Discover the cosmos! Each day a different image or photograph of our fascinating universe is featured, along with a brief explanation written by a professional astronomer.
2005 August 8
Explanation: Will Mars appear extremely close and bright later this month? No. Regardless of numerous urban legends circulating, Mars will appear relatively normal in August. October is the best month to see Mars this year. The red planet is now visible in the morning before sunrise. As Earth catches up to Mars in their respective orbits around the Sun, Mars will keep rising earlier in the night. On 2005 October 30, Earth will have caught up to Mars and the planets will be the nearest to each other in their orbits -- this time around. On October 30, Mars will be nearly opposite to the Sun, rise at sunset, set at sunrise, and appear highest and brightest around midnight. Also on October 30, Mars will appear brighter than it has in the past two years, although still over 10,000 times smaller and fainter than the full Moon. Earth will then pass Mars, and Mars will appear to fade. Pictured above, Mars is shown as it appeared 2003 August 27, when it appeared slightly brighter than it had in nearly 60,000 years. The foreground setting is in the Valley of Fire state park in Nevada, USA. The ellipticity of orbits primarily determines the closeness and brightness of Mars during opposition.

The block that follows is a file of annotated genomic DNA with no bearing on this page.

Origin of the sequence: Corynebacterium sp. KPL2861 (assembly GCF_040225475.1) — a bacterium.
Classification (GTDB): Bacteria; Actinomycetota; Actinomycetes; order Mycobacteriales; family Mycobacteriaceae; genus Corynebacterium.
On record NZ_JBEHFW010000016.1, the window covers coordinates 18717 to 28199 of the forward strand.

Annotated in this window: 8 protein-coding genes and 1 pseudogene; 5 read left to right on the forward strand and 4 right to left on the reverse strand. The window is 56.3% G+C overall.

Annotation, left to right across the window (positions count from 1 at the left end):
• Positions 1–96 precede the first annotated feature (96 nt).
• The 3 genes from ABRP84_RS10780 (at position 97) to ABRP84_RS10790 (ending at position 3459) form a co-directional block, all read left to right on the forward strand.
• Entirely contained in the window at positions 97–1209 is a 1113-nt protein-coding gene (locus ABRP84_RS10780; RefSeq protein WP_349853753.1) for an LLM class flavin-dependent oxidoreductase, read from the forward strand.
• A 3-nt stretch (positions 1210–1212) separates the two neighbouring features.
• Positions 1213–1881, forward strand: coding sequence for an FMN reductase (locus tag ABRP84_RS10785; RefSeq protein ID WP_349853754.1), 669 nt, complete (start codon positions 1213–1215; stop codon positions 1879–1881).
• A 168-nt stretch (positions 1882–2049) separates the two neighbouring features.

Authors & editors:
NASA Web Site Statements, Warnings, and Disclaimers
NASA Official: Jay Norris. Specific rights apply.
A service of: EUD at NASA / GSFC
& Michigan Tech. U.